Have you ever met someone whose surname was a perfect fit for the job they do? Or, indeed, an unfortunate pairing such as a goalkeeper called Dropsy*?
I’ve been pondering writing about this subject for a while, inspired by Mr Macro – a Maths teacher at my sons’ school – and Mr Cure, our orthodontist. But what finally tipped the balance was discovering a local hula-hoop instructor on Twitter whose surname is, in fact, Hooper!
So, I thought I’d explore how names can be appropriate for people – in particular how some people have names that match their jobs. It also follows on nicely from a previous post I wrote on euonyms.
This particular occurrence is known as an aptronym (a name that is aptly suited to its owner) or an aptonym (a proper name that aptly describes the occupation or character of the person, especially by coincidence).
Occupational origins of modern surnames
Many English surnames in use today can trace their roots back to the trade or profession belonging to our mediaeval ancestors. Before surnames became commonplace, age-old traditions meant that a person’s family occupation often determined the name by which they were known.
For example, the local blacksmith might be called John Le Smith (John the Smith) to distinguish him from all the other Johns in his village. Over the generations this evolved into the simpler version: John Smith.
In addition to the obvious Butchers and Bakers, here are a few more examples of names that derived from their jobs:
Appleby = someone who used to live by or tended an apple orchard
Carpenter = wood worker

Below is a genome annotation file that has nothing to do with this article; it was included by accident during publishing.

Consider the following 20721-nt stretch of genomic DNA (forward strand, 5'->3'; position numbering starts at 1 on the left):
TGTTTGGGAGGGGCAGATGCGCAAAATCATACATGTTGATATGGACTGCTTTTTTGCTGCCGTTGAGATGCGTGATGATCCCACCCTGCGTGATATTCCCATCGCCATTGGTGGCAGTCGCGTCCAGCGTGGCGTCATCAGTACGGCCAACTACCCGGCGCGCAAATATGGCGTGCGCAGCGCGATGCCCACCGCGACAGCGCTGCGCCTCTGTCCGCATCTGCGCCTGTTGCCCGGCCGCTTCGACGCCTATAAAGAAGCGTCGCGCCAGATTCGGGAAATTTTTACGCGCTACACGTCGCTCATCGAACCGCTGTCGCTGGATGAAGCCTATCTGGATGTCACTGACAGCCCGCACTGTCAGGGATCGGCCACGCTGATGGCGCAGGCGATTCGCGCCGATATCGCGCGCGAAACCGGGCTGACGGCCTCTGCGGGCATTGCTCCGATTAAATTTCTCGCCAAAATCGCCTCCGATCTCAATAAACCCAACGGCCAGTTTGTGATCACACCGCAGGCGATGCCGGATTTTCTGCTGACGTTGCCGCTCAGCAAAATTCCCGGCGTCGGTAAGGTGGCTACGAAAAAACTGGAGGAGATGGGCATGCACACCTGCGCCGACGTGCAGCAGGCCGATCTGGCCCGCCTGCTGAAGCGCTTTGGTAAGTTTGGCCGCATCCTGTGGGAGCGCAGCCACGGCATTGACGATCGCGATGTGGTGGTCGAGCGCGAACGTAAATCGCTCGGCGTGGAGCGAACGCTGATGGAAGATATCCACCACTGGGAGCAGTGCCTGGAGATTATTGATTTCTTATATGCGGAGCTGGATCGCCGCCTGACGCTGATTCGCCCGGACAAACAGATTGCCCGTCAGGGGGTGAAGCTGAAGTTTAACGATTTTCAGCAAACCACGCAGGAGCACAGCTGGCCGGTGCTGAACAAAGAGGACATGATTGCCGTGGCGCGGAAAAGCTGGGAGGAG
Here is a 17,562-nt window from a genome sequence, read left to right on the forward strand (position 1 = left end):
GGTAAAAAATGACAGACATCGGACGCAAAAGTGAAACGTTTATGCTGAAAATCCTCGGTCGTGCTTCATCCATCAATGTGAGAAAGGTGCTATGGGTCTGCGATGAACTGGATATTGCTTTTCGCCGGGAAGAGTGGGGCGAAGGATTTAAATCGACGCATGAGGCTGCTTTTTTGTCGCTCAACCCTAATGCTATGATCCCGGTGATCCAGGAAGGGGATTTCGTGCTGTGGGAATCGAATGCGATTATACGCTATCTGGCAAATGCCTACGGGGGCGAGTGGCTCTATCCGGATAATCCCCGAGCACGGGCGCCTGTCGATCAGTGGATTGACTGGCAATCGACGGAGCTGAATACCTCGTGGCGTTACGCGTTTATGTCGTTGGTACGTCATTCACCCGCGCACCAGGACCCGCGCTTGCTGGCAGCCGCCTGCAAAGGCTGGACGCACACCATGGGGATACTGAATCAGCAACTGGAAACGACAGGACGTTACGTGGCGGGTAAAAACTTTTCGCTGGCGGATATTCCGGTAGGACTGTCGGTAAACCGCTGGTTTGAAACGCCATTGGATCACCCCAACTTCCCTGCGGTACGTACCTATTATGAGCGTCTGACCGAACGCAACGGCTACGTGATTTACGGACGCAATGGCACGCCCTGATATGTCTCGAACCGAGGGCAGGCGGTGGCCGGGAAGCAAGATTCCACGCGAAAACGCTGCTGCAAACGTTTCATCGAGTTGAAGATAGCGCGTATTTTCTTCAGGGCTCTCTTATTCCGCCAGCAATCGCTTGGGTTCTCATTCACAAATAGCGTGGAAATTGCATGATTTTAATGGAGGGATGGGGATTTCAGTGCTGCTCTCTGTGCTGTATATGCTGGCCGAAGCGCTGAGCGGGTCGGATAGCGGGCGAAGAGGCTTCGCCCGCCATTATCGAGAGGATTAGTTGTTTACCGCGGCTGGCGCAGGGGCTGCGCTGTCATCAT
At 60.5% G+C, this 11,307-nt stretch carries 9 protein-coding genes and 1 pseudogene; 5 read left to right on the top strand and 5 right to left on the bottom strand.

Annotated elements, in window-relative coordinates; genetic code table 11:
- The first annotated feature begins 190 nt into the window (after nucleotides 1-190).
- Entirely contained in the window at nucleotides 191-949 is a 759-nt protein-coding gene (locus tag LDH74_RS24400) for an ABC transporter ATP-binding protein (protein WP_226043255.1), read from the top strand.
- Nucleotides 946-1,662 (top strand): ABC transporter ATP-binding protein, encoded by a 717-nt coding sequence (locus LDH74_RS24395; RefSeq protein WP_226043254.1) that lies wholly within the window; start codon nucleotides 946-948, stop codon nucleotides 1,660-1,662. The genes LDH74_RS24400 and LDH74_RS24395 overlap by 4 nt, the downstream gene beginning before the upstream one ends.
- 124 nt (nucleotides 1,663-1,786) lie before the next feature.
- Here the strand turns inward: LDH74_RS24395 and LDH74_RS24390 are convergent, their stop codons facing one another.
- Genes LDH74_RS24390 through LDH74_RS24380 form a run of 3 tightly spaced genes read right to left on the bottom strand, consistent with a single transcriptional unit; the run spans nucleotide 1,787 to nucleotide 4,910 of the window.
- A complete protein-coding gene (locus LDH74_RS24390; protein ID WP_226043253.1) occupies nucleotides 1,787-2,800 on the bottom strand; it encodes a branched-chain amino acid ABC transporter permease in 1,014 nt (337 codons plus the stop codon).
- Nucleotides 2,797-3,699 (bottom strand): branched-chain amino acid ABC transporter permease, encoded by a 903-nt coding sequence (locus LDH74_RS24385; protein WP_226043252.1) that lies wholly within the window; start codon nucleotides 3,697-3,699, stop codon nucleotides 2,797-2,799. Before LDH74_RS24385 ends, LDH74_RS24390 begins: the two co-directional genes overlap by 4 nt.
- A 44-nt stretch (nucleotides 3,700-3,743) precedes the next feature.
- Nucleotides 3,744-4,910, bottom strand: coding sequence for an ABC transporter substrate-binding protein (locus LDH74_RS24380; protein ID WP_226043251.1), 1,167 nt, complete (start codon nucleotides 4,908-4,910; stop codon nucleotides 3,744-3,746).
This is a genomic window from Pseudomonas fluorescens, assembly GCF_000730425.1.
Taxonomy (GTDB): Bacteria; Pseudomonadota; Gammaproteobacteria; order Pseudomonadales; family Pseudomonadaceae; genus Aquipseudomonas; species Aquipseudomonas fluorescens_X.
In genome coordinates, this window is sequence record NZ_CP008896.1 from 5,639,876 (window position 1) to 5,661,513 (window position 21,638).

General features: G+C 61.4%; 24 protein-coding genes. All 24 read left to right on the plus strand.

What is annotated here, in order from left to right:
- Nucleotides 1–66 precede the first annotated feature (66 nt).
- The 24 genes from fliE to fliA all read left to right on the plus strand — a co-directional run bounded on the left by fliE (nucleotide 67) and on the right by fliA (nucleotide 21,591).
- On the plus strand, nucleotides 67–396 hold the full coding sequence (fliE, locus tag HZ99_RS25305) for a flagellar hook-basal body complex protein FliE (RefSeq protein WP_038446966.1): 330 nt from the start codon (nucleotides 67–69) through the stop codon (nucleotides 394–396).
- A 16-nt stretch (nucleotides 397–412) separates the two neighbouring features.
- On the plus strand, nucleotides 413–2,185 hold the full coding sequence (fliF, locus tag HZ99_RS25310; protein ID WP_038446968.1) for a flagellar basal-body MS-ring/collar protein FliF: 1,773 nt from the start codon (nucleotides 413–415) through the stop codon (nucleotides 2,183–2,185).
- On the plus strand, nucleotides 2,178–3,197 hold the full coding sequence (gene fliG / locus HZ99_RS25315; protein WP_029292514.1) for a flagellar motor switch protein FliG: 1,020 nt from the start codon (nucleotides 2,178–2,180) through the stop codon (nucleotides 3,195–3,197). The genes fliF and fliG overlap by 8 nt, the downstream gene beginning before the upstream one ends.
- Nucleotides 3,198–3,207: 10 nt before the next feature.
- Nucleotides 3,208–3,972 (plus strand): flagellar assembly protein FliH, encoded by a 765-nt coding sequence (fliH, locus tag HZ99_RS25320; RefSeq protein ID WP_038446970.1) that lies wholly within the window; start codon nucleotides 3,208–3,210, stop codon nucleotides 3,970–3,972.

Cooper = maker/repairer of wooden vessels such as barrels
Clark = scribe or secretary
Draper = merchant in cloth or dry goods
Fowler = bird catcher
Hooper = creator of hoops for barrels
Mason = stone worker
Miller = mill worker
Parker = gamekeeper employed in a medieval park
Potter = ceramic worker
Tailor/Taylor = clothier
Turner = maker of wooden, metal or bone objects on a lathe
Webb = weaver
Wood = woodcutter or forester
Wright = maker of machinery, mostly in wood
Celebs with names that match their jobs
As well as everyday folk, quite a few famous people in the field of sport, medicine, science, politics, entertainment and literature have apt surnames. Here are just a few examples:
Usain Bolt, world record-holding sprinter
Russell Brain, eminent British neurologist
Thomas Crapper, manufacturer of Victorian toilets
Igor Judge, Lord Chief Justice of England and Wales
Bill Medley, one of the Righteous Brothers
Marion Moon, Buzz Aldrin’s mother’s maiden name
Larry Page, co-founder of Google
Larry Speakes, former Reagan spokesman
Tiger Woods, professional golfer
William Wordsworth, poet
Coincidence or destiny?
What do you think? Is it just a coincidence or are people attracted to certain careers because of – or despite – their name?
New Scientist journalist John Hoyland certainly believed it was more than coincidence after reading a scientific paper on incontinence by A.J. Splatt and D. Weedon. And this was right after he’d seen a book about the Arctic by… yup, you guessed it, Daniel Snowman.
He even coined the term nominative determinism to describe the phenomenon of people who seem drawn to their profession by virtue of their name.
The jury is still undecided on this one as there’s little scientific evidence to back up the theory.
Either way, it’s definitely thought provoking – and often more than a little amusing – when you meet or hear of someone whose name accurately reflects their profession or lifestyle.
Over to you
What are your favourite examples of names that match their jobs? These could either be famous people or ones you know in person. I’d love to hear them.
* French national goalkeeper 1978-1981